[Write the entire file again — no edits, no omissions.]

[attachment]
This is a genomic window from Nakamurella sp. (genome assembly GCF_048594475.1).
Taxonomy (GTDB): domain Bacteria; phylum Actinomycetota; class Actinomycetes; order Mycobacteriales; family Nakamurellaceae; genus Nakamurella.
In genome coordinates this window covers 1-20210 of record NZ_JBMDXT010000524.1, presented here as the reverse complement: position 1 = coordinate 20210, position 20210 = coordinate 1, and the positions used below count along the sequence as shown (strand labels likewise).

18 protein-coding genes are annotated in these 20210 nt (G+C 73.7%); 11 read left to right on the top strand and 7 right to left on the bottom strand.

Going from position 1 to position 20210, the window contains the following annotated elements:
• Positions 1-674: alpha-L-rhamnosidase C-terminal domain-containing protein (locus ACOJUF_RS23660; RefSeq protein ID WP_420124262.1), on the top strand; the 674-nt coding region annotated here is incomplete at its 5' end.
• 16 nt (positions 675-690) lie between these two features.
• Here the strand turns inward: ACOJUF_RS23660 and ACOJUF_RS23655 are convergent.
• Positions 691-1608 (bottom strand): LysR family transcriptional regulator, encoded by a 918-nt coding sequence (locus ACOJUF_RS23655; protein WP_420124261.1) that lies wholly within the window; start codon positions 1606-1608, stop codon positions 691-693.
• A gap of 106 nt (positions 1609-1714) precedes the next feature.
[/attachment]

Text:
This is a genomic window from Nakamurella sp. (genome assembly GCF_048594475.1).
Taxonomy (GTDB): domain Bacteria; phylum Actinomycetota; class Actinomycetes; order Mycobacteriales; family Nakamurellaceae; genus Nakamurella.
In genome coordinates this window covers 1-20210 of record NZ_JBMDXT010000524.1, presented here as the reverse complement: position 1 = coordinate 20210, position 20210 = coordinate 1, and the positions used below count along the sequence as shown (strand labels likewise).

18 protein-coding genes are annotated in these 20210 nt (G+C 73.7%); 11 read left to right on the top strand and 7 right to left on the bottom strand.

Going from position 1 to position 20210, the window contains the following annotated elements:
• Positions 1-674: alpha-L-rhamnosidase C-terminal domain-containing protein (locus ACOJUF_RS23660; RefSeq protein ID WP_420124262.1), on the top strand; the 674-nt coding region annotated here is incomplete at its 5' end.
• 16 nt (positions 675-690) lie between these two features.
• Here the strand turns inward: ACOJUF_RS23660 and ACOJUF_RS23655 are convergent.
• Positions 691-1608 (bottom strand): LysR family transcriptional regulator, encoded by a 918-nt coding sequence (locus ACOJUF_RS23655; protein WP_420124261.1) that lies wholly within the window; start codon positions 1606-1608, stop codon positions 691-693.
• A gap of 106 nt (positions 1609-1714) precedes the next feature.